Introduction English Linguistics ini hanya sebuah rangkuman dari apa yang diajarkan dan dipelajari dalam mata kuliah Introduction to Linguistics. Rangkuman ini diambil dari bukunya Prof. Meyer yang pernah menulis English Corpus Linguistics: An Introduction dan diterbitkan oleh Cambridge.
Pembahasan Linguistics, dalam hal ini Linguistik bahasa Inggris, memang sangatlah luas sehingga dibutuhkan rangkuman atas setiap pembahasannya. Meski terkadang rangkuman tidak menjamin bisa memudahkan pemahaman tentang Linguistics, setidaknya rangkuman ini bisa mewakili "Apa saja sih yang harus dipelajari dalam Linguistics?" Oleh karena itu, mari kita bersama-sama membaca rangkuman atau ringkasannya di bawah ini :
THE STUDY OF LANGUAGE
While linguists may share a number of assumptions about language, they approach the study of language from different theoretical perspectives. Because linguists influenced by Noam Chomsky’s views on language believe that language is primarily a product of the mind, they are more concerned with studying linguistic competence: the unconscious knowledge of rules that every human possesses. Other linguists take a more expansive view of language, believing that it is just as valuable to study language in social contexts and to consider the structure of texts as well as the structure of sentences occurring in texts. p.17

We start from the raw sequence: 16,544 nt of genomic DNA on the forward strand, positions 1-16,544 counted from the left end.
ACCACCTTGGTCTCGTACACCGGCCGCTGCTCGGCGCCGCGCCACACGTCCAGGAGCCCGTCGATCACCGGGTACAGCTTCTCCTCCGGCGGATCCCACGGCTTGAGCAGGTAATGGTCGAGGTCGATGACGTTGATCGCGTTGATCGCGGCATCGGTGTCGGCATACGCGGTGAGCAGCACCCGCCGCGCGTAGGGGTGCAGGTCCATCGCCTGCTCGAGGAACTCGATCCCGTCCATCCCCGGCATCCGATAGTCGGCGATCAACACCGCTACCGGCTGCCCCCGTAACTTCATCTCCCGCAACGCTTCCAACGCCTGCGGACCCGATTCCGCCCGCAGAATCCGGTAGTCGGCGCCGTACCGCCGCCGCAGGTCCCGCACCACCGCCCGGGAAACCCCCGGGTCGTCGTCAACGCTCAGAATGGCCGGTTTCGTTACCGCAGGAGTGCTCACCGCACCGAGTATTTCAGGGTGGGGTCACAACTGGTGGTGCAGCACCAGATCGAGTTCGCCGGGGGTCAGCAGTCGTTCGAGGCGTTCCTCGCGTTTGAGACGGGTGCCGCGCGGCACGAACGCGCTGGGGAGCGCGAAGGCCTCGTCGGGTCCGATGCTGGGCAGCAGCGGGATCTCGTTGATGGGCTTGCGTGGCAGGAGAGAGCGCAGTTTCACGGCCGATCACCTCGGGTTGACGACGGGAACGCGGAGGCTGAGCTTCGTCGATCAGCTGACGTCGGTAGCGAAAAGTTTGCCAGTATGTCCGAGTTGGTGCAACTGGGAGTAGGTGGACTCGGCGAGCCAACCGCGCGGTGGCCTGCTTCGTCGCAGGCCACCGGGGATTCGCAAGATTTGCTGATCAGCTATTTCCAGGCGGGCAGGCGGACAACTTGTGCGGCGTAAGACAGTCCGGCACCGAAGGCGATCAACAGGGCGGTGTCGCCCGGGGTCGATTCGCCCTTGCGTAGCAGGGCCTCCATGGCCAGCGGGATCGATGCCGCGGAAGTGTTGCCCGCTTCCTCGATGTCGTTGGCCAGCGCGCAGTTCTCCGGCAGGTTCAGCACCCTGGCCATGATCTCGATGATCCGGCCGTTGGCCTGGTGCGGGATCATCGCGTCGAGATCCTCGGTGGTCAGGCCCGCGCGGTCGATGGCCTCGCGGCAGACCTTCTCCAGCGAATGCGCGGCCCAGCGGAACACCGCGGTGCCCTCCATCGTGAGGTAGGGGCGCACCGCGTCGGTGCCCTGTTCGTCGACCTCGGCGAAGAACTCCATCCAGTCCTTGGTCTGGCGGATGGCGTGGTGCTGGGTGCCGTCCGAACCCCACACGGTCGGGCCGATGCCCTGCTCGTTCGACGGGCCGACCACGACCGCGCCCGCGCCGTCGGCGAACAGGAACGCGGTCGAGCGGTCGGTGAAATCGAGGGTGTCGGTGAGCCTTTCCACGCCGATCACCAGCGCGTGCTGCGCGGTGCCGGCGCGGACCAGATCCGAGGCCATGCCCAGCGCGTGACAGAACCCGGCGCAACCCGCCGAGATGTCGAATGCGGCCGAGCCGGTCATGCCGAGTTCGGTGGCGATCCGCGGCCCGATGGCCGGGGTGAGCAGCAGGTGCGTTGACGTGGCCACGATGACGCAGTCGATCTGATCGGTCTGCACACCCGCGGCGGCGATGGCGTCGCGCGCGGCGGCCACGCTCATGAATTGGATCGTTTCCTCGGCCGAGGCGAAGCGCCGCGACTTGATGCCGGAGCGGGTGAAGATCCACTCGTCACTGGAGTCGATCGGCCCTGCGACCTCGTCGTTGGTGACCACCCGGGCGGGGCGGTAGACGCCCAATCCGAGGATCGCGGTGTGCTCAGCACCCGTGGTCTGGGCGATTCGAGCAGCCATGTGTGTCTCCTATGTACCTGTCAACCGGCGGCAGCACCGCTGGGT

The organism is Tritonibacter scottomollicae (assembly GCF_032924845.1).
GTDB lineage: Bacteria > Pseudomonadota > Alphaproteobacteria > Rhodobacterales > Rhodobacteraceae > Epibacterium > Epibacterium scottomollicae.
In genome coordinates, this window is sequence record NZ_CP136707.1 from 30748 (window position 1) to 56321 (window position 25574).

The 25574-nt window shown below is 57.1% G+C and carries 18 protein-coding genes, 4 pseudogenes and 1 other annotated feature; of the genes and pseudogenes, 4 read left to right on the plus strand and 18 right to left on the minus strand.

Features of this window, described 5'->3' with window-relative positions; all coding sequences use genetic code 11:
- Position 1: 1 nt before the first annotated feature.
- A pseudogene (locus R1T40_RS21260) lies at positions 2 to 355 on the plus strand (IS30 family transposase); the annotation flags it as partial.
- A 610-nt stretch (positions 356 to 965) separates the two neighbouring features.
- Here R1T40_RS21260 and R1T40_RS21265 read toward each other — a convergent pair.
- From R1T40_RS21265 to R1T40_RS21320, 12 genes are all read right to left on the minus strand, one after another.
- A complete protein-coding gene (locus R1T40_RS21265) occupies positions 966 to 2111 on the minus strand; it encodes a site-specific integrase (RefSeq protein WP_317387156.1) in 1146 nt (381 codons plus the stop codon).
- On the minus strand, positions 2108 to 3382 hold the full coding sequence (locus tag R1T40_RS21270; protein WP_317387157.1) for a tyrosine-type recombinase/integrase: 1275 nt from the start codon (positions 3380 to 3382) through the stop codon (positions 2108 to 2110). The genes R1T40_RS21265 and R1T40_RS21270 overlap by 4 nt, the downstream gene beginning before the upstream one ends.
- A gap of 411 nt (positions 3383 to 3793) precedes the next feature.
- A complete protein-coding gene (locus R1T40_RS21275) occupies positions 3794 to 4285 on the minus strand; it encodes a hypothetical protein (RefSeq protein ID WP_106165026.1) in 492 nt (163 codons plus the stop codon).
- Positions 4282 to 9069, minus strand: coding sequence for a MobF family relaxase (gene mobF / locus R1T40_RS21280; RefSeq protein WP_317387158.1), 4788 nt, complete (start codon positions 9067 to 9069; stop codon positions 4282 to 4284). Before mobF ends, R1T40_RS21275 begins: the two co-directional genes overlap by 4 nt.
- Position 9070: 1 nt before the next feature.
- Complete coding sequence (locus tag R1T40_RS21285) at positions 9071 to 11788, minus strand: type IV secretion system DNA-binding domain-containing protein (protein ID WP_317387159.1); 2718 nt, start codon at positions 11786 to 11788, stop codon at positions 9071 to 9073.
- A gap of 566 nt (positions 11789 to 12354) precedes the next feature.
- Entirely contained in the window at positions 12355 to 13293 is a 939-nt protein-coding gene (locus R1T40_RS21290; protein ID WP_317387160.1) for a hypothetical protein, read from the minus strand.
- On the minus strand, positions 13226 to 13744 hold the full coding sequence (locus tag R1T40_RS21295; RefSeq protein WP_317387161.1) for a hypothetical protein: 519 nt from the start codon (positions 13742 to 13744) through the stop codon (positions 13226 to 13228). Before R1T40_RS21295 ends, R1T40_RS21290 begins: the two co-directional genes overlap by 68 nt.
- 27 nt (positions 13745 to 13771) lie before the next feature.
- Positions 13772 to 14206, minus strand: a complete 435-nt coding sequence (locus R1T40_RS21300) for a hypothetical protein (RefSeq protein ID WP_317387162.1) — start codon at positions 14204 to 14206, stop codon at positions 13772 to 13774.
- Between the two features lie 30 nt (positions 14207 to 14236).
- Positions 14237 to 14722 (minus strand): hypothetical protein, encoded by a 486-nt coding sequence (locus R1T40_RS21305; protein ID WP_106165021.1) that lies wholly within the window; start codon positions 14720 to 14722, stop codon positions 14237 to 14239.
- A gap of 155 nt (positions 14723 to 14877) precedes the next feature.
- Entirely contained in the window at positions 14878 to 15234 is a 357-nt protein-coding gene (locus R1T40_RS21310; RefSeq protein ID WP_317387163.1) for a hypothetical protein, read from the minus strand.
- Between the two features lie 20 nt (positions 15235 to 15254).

THE DEVELOPMENT OF ENGLISH
In studying languages such as English and Mandarin, linguists have developed two different ways of classifying languages and studying their linguistic development over time. The traditional method, the genetic system of classification, involves grouping languages into language families and constructing family trees. English, for instance, is a member of the Germanic branch of the Indo-European language family. As a Germanic language, English originated around AD 400 and went through five successive stages, beginning with Old English and culminating in Contemporary English, the language of the moment. Linguists are also interested in studying not just how languages change but why they change. While linguists disagree about whether language change has an evolutionary basis, there is wider agreement on other motivations for language change. p.44